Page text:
Because not everyone in South Williamsburg wants to do all their food shopping at Marlow & Daughters—after all, how much pastured pork and lamb and loaves of sprouted spelt can a person eat?—the neighborhood, divided roughly by Grand Street from its yet-hipper northern relative, now has a new grocery store. Urban Market of Williamsburg, which celebrated its grand opening today, occupies a 16,000 square-foot space at 11 Broadway, just across Kent Avenue from the East River.
Like Whole Foods, Urban Market will offer traditional grocery and household products, as well as specialty, locally-sourced and organic items, making it the neighborhood’s first full-service grocery store. (Northern Williamsburg is slated to get a particularly sleek-looking Whole Foods in the not-too-distant future, at the corner of Bedford Avenue and North 4th Street, in the heart of what The Observer recently heard described as “the Times Square of Brooklyn.”)
On November 19, The Central Park Conservancy hosted Autumn in Central Park
Autumnal decorations worthy of the gods, Van Cleef & Arpels diamonds glittering around genteel necks, floor-length Valentino gowns sashaying on the dance floor… This is about as WASPy as New York City gets.
Shindigger was in heaven.
Photographs by Paul Porter/BFAnyc.com Read More
The illustrious Beresford building, at 7 West 81st Street, recently lost Goodyear Tire heiress Dorothy Seiberling Steinberg, who sold her co-op in the building earlier this month for $3.8 million. But Beresford residents—thoroughly accustomed to sharing their halls with diplomats, athletes, and stars of stage and screen—will be getting another heiress transplanted from points West. (Thank goodness!) Coke Anne Murchison Wilcox and her husband Jarvis G. Wilcox have purchased a 2-bedroom, 18th-floor apartment in the building for just under $4.6 million, according to city records.
Shindigger ended the a very long November 6 evening with glasses of Moët and Belvedere at the raucous Guggenheim International Gala Pre-party presented by Dior.
DJ Richie Hawtin aka Plastikman played a set alongside an intelligent LED panel installation on the ground floor of The Guggenheim Museum that lit up in synch with the beat. Read More
With all eyes focused on the new mayor—not to mention the streaky Giants, the possibly decent Jets, the woeful Knicks, plus the Nets and Rangers—New Yorkers are ignoring the most important issue facing the city: the coming baseball famine. In every decade since 1900, New York City has hosted a World Series. For the past 92 years, since 1921, a New York City baseball team has won at least one championship in every decade. Even during the Yankees’ worst years, from 1962 to 1977, and during the 17-season drought from 1979 to 1995, the Queens-based Mets twice won the World Series, in 1969 and 1986.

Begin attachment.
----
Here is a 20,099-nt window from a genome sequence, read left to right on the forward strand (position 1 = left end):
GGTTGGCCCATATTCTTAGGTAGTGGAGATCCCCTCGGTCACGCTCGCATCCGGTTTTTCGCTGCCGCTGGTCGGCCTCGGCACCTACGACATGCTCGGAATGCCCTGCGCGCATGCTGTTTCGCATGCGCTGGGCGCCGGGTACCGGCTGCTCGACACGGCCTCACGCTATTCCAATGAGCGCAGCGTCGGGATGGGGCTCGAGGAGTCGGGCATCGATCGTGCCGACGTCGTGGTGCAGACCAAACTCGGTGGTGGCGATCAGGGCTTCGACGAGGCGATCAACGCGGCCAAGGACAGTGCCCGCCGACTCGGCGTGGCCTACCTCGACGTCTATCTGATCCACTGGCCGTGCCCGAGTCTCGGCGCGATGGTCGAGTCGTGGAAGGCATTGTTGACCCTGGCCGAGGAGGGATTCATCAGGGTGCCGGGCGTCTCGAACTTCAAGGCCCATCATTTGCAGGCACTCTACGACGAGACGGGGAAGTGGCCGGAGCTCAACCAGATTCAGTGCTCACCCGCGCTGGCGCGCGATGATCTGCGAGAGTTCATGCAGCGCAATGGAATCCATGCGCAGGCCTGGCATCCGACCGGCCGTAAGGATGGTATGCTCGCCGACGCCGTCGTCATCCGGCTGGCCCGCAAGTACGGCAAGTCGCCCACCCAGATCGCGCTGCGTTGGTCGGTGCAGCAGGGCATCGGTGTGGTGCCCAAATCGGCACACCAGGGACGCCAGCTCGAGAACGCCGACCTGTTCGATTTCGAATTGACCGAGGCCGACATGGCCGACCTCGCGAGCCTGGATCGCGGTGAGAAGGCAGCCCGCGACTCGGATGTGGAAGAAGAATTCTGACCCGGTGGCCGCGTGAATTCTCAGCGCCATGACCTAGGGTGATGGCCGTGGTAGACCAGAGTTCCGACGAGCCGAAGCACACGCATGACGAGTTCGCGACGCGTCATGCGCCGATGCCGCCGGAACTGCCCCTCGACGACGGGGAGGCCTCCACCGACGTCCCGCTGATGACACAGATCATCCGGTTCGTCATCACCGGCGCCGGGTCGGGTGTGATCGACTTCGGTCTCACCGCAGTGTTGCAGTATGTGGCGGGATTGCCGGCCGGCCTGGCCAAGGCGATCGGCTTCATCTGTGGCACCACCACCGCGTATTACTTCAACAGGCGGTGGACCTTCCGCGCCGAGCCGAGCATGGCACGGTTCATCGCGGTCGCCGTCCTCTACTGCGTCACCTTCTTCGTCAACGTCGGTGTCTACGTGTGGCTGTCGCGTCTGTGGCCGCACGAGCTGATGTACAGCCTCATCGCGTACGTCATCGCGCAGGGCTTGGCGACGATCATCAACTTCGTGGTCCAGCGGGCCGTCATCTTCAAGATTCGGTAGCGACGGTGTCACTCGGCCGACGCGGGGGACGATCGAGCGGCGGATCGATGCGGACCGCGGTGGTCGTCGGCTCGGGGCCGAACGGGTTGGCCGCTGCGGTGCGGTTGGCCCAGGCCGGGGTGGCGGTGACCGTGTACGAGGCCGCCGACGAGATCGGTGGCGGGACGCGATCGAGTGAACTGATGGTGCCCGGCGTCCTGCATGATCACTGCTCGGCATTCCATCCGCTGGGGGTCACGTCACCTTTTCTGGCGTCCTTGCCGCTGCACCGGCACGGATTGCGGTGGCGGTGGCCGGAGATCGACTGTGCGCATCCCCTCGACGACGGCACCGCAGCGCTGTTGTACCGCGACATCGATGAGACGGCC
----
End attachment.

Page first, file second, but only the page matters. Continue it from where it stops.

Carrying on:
The Jersey-born artist Daniel Colen once collaborated with his friend and frequent creative accomplice Dash Snow on an installation called “Hamster’s Nest,” which showed at the Deitch Projects. Inspired by “trashing hotel rooms while naked, high on coke, Ecstasy, or mushrooms,” according to a 2010 profile in Black Book, the piece required 30 nude volunteers and 2,000 shredded phone books. Sober now and with showings in the Whitney, and the Gagosian and Saatchi galleries to his name, Mr. Colen has adopted mellower habits of late. Now he has a pad to match: the former wild child just paid $2.6 million for a four-bedroom duplex condo in a townhouse at 71 Pierrepont Street in Brooklyn Heights, according to city records.
When Bob Kissane—president of the fund development and strategic consulting firm Community Counseling Services—acquired a $2.1 million 9th-floor co-op at 336 Central Park West in 2004, he seems to have felt less than satisfied.
Gee What a Train
The New York Times might have been prematurely enthusiastic when they reported yesterday on the coming advent of articulated subway trains—snakelike creatures with accordion-style joints, long, continuous corridors and open gangways between cars. Inspired by the MTA’s 20 Year Assessment that came out earlier this month, the Times article made much of a single bulleted item on page 135 of the 142-page document, which gave no specific timeline or budget details for the trains’ implementation, and went only so far as to say that “consideration should be given” to articulated designs. And in light of the fact that the last two decades have seen significant refreshments to the city’s fleet, which now consists largely of cars that can be expected to last 40-60 years, a swift wholesale embrace of articulated models seems deeply unlikely.
Crime and Punishment
Tis the season for apple picking, just not the type that involves iPhones. A pair of Bronx politicians are proposing a law that aims to cut down smartphone theft by making it illegal to resell a device without a valid proof of ownership. If you try to sell the device without proof you’re the owner, you could face penalties and possibly jail time.
Red Carpet Real Estate
Clearly, Christian Candy—one half of uber-posh London development duo Candy & Candy—was not deterred from flashy New York real estate investments by brother Nick’s recent scuffle over a pair of apartments at One57. Mr. Candy—that is, Christian—has closed on the 104-year-old Morris Mansion at 19 East 70th Street, The New York Times reports. At $35 million, the sale was (shocker!), the biggest deal of the week.